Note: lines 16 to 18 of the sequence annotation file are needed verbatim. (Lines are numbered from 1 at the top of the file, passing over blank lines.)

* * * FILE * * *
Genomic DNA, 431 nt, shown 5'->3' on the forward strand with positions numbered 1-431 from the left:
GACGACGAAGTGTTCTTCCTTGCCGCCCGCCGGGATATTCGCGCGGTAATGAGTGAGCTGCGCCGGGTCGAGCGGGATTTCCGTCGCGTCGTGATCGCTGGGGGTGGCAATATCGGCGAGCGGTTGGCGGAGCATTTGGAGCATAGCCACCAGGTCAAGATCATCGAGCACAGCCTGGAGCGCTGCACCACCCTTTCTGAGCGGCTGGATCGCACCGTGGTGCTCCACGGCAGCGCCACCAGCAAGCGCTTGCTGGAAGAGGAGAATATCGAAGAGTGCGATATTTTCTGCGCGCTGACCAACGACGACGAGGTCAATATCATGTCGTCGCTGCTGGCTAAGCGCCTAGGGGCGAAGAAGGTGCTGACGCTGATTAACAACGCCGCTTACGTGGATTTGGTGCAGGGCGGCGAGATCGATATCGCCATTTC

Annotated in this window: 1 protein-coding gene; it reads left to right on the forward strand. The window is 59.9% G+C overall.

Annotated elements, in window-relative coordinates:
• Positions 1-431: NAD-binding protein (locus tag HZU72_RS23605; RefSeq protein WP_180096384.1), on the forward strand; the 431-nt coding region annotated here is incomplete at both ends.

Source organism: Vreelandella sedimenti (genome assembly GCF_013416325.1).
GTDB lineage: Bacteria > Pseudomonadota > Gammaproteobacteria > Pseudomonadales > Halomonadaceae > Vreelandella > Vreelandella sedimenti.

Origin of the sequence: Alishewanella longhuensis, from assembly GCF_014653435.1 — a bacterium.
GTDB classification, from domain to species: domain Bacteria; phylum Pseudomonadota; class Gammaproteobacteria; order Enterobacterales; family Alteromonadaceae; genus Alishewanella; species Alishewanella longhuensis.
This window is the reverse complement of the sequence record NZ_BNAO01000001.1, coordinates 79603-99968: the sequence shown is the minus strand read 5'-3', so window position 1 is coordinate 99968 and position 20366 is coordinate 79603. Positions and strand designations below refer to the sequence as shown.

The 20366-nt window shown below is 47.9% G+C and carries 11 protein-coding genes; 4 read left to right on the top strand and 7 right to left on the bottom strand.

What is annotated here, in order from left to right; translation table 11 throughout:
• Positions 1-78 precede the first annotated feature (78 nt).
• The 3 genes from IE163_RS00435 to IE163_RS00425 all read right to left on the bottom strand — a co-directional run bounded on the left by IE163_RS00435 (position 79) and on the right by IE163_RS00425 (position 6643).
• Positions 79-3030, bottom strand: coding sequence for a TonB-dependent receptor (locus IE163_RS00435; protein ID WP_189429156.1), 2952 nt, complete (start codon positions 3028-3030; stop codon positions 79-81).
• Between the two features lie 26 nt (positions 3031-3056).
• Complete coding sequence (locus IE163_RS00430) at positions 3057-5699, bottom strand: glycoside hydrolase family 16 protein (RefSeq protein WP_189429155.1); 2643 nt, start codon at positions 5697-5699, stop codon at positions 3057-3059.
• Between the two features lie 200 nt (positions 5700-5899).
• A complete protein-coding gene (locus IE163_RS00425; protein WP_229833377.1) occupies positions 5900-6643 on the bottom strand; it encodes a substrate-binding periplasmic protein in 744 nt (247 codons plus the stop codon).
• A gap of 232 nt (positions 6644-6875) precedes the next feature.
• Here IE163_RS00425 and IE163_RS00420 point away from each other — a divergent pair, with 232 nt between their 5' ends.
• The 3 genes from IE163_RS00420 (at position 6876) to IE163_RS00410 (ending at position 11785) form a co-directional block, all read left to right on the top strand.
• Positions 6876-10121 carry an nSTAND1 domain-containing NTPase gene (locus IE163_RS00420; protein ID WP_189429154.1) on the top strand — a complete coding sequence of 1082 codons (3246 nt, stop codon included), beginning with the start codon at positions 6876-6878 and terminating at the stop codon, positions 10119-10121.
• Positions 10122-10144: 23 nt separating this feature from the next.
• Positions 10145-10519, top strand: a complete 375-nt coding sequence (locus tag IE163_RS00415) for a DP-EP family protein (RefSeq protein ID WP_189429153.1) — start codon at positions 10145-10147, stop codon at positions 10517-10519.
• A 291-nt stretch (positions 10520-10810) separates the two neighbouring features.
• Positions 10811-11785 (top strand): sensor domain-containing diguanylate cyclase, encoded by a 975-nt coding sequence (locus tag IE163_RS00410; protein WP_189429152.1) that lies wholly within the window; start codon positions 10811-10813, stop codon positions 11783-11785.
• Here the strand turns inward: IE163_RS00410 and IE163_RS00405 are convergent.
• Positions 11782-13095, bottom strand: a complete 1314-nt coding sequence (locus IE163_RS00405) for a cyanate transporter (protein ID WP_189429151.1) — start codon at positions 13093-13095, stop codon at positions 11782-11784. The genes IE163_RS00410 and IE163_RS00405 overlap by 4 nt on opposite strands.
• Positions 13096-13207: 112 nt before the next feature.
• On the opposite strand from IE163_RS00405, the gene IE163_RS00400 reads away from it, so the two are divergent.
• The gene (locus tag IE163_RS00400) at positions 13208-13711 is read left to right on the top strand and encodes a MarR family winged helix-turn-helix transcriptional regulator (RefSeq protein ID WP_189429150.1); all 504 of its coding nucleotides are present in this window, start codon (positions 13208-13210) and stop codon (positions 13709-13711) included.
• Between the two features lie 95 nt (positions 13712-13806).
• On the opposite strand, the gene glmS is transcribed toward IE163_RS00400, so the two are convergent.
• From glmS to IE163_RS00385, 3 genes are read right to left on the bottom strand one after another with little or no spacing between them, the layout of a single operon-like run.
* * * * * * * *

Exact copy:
• Between the two features lie 26 nt (positions 3031-3056).
• Complete coding sequence (locus IE163_RS00430) at positions 3057-5699, bottom strand: glycoside hydrolase family 16 protein (RefSeq protein WP_189429155.1); 2643 nt, start codon at positions 5697-5699, stop codon at positions 3057-3059.
• Between the two features lie 200 nt (positions 5700-5899).